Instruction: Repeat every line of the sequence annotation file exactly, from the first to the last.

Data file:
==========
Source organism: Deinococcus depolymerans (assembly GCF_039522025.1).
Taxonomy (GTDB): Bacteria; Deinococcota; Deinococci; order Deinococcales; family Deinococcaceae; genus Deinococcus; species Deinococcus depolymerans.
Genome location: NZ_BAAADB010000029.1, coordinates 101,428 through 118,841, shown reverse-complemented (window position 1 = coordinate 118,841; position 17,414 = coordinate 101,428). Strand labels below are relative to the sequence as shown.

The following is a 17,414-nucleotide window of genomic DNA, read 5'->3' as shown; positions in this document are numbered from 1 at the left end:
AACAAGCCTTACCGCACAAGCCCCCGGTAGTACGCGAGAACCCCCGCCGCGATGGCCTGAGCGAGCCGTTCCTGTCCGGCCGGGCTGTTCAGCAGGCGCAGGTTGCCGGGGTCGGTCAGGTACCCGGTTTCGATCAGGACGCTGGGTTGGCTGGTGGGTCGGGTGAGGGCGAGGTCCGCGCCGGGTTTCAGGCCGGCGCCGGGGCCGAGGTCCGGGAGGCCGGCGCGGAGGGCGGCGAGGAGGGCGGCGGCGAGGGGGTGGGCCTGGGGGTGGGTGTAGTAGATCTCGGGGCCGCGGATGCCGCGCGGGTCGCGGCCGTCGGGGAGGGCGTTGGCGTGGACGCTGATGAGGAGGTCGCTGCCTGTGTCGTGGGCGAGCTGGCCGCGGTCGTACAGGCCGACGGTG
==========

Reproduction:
Source organism: Deinococcus depolymerans (assembly GCF_039522025.1).
Taxonomy (GTDB): Bacteria; Deinococcota; Deinococci; order Deinococcales; family Deinococcaceae; genus Deinococcus; species Deinococcus depolymerans.
Genome location: NZ_BAAADB010000029.1, coordinates 101,428 through 118,841, shown reverse-complemented (window position 1 = coordinate 118,841; position 17,414 = coordinate 101,428). Strand labels below are relative to the sequence as shown.

The following is a 17,414-nucleotide window of genomic DNA, read 5'->3' as shown; positions in this document are numbered from 1 at the left end:
AACAAGCCTTACCGCACAAGCCCCCGGTAGTACGCGAGAACCCCCGCCGCGATGGCCTGAGCGAGCCGTTCCTGTCCGGCCGGGCTGTTCAGCAGGCGCAGGTTGCCGGGGTCGGTCAGGTACCCGGTTTCGATCAGGACGCTGGGTTGGCTGGTGGGTCGGGTGAGGGCGAGGTCCGCGCCGGGTTTCAGGCCGGCGCCGGGGCCGAGGTCCGGGAGGCCGGCGCGGAGGGCGGCGAGGAGGGCGGCGGCGAGGGGGTGGGCCTGGGGGTGGGTGTAGTAGATCTCGGGGCCGCGGATGCCGCGCGGGTCGCGGCCGTCGGGGAGGGCGTTGGCGTGGACGCTGATGAGGAGGTCGCTGCCTGTGTCGTGGGCGAGCTGGCCGCGGTCGTACAGGCCGACGGTG